Feodor Lynen: The great experimenter

April 05, 2011

Life is chemical fluctuation – this is the view that shaped the research of the Munich-born biochemist Feodor Lynen, who would have celebrated his 100th birthday this year. In clarifying the structure of “activated acetic acid” he laid the foundations for understanding the many processes of formation and breakdown in the cell and for the study of diseases like diabetes and arteriosclerosis. Lynen, a Director at the Max Planck Institute for Cellular Chemistry, was awarded the Nobel Prize in 1964 for his work on cholesterol and fatty acid metabolism.

The article that appeared in the journal Angewandte Chemie in 1951 was short and to the point, not more than a page long. The molecule it described, on the other hand, was so complex that scientists had spent years puzzling over what it might look like. The author, Feodor Lynen, had finally done it: he had put the pieces of the jigsaw puzzle together in the right combination to reveal the structure of acetyl coenzyme A, otherwise known as activated acetic acid – a compound with a key role to play in cell metabolism.

Feodor Felix Konrad Lynen was born in the Schwabing district of Munich on 6 April 1911, the seventh child of a Professor of Mechanical Engineering. Affectionately known as “Fitzi”, he showed an active interest in chemistry from an early age, carrying out experiments in the attic of his parents’ villa. After “making holes in his Sunday best trousers and an explosion resulting in slight injuries to his face and hands” he put his experiments temporarily on hold until he began studying chemistry at Munich University in 1930.

In the early 1930s, Munich was a stronghold of organic chemistry. It was where famous names like Justus von Liebig, Adolf von Baeyer and Richard Willstätter had taught and conducted their research. The range of topics was broad; scientists studied not only the structure of natural substances but also the chemical conversions that took place within living cells. In the lab of the man who would be his father-in-law, Heinrich Wieland, the 1927 Nobel laureate, Lynen did his PhD “On the Toxic Substances in Amanita”, before turning his attention to a more digestible subject – brewer’s yeast (Saccharomyces cerevisiae), which he procured from Munich’s Löwenbräu brewery.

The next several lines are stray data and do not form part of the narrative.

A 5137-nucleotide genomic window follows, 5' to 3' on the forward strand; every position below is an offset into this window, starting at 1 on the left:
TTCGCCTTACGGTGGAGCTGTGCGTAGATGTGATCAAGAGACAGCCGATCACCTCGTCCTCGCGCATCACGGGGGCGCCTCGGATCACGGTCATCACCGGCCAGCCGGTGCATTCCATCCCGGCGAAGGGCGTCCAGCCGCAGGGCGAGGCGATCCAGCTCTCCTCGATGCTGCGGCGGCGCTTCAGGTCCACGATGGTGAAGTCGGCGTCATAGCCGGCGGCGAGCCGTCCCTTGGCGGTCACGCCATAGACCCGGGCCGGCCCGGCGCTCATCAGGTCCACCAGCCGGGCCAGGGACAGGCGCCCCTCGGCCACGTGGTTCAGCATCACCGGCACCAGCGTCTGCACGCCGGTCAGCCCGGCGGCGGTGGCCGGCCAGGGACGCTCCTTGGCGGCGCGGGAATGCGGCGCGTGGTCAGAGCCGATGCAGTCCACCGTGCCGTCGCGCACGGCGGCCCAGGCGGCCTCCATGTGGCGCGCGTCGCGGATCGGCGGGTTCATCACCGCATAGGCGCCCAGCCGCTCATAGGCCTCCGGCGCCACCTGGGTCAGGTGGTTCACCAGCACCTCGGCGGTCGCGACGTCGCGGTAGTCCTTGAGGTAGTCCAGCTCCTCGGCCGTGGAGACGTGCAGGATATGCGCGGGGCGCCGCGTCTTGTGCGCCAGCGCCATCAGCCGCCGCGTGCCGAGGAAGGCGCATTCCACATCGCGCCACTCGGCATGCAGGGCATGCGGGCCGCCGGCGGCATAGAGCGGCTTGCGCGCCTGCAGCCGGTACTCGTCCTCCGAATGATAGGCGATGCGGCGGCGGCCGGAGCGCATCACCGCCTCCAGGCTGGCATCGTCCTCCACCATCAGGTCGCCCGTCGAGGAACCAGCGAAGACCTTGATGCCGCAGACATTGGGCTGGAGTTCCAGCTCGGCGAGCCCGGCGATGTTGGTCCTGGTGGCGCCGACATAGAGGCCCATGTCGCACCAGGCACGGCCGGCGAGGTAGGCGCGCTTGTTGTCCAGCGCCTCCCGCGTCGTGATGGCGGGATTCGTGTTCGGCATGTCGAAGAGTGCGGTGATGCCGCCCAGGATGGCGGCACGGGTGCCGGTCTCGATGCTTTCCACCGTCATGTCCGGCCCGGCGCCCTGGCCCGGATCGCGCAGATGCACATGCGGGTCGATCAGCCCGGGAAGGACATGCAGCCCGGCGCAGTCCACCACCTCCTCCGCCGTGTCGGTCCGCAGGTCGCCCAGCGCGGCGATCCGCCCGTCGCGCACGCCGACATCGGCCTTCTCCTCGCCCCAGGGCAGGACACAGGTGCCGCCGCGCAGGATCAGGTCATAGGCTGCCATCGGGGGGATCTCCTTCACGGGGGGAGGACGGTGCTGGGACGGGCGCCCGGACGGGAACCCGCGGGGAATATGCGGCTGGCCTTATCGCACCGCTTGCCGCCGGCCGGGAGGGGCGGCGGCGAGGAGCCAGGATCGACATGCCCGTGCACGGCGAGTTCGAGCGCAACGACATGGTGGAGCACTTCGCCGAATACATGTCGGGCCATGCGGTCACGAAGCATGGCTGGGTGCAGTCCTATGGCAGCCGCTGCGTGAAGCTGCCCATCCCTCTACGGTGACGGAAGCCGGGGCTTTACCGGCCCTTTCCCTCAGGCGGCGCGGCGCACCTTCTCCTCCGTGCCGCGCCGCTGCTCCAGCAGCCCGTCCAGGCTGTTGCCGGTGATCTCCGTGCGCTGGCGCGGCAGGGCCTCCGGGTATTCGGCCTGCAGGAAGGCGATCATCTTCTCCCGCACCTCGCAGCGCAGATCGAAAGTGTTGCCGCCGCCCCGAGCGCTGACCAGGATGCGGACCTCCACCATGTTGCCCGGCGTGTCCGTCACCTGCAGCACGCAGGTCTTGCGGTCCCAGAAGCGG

Using radioactively marked compounds, Heinrich Wieland investigated metabolic processes in the yeast. This easy-to-handle model organism is eminently suitable for clarifying biochemical questions. Wieland was particularly interested in the fate of acetic acid, a very simple organic molecule consisting of just two carbon atoms: a methyl group (CH3) and a carboxyl group (CO2H).

As the scientists of the day already knew, acetic acid plays a central role in metabolism: it is produced when carbohydrates, fats and proteins are burned and is also a component of various biomolecules such as vitamins, cholesterol and hormones. What they did not know was how the chemical reactions occurred, given that acetic acid is, by nature, slow to react. It first needs to be activated – and that was the crux of the matter – before it will convert anything at all.

Lynen, too, became captivated by “activated acetic acid”, since, in his view, “the processes of life [offer] the most fascinating problems for a chemist”. And so his interest turned initially to converting acetic acid into citric acid – the reaction at the centre of the aerobic breakdown of carbohydrates.

Heinrich Wieland had made an interesting observation in this respect: he had shaken yeast cells together with oxygen for many hours, which had used up all the usable (oxidisable) substances. If you then added acetic acid to “depleted” yeast of this kind, it was only able to oxidise it after several hours and could thereby use it to produce energy.

But what exactly happened inside the reaction vessels? Feodor Lynen initially postulated that the acetic acid got its energy boost through phosphorylation – the addition of a phosphate group. Yet his experiments with acetic acid and inorganic phosphate ended in disappointment every time: the reaction mixture contained not a drop of citric acid.

Many years went by until this problem was resolved. The initial spark came from a discovery made by biochemist Franz Lipmann, who was working in the USA. He had isolated a previously unknown coenzyme from pigeon-liver extract in 1947. Since it was capable of transferring acetyl groups (the remains of acetic acid), he named it coenzyme A. It contained pantothenic acid, adenosine, phosphate and sulphur and was directly involved in acetylation reactions – an indication that the acetylated form of this coenzyme may conceal the portentous “activated acetic acid”. However, the structure of the compound was so complicated that it was not apparent how the acetyl was bound to the coenzyme.